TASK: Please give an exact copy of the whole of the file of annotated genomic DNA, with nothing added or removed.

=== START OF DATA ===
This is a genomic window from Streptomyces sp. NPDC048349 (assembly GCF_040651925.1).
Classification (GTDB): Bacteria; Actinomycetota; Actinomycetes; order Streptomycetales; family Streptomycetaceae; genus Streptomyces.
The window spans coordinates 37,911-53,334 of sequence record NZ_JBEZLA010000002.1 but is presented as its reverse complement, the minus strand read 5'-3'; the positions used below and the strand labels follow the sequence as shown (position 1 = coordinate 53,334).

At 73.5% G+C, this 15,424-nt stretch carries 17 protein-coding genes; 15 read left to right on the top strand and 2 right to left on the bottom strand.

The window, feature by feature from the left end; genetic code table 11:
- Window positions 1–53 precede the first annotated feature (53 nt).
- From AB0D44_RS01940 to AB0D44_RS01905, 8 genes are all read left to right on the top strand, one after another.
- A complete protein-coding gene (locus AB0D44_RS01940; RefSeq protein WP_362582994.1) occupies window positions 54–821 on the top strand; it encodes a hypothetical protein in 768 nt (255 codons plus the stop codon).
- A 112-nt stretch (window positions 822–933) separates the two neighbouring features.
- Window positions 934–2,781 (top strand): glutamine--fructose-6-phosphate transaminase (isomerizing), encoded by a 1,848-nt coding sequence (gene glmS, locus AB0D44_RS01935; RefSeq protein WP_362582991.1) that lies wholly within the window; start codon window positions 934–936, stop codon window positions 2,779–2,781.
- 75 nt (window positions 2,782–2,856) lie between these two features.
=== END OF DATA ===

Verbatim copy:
This is a genomic window from Streptomyces sp. NPDC048349 (assembly GCF_040651925.1).
Classification (GTDB): Bacteria; Actinomycetota; Actinomycetes; order Streptomycetales; family Streptomycetaceae; genus Streptomyces.
The window spans coordinates 37,911-53,334 of sequence record NZ_JBEZLA010000002.1 but is presented as its reverse complement, the minus strand read 5'-3'; the positions used below and the strand labels follow the sequence as shown (position 1 = coordinate 53,334).

At 73.5% G+C, this 15,424-nt stretch carries 17 protein-coding genes; 15 read left to right on the top strand and 2 right to left on the bottom strand.

The window, feature by feature from the left end; genetic code table 11:
- Window positions 1–53 precede the first annotated feature (53 nt).
- From AB0D44_RS01940 to AB0D44_RS01905, 8 genes are all read left to right on the top strand, one after another.
- A complete protein-coding gene (locus AB0D44_RS01940; RefSeq protein WP_362582994.1) occupies window positions 54–821 on the top strand; it encodes a hypothetical protein in 768 nt (255 codons plus the stop codon).
- A 112-nt stretch (window positions 822–933) separates the two neighbouring features.
- Window positions 934–2,781 (top strand): glutamine--fructose-6-phosphate transaminase (isomerizing), encoded by a 1,848-nt coding sequence (gene glmS, locus AB0D44_RS01935; RefSeq protein WP_362582991.1) that lies wholly within the window; start codon window positions 934–936, stop codon window positions 2,779–2,781.
- 75 nt (window positions 2,782–2,856) lie between these two features.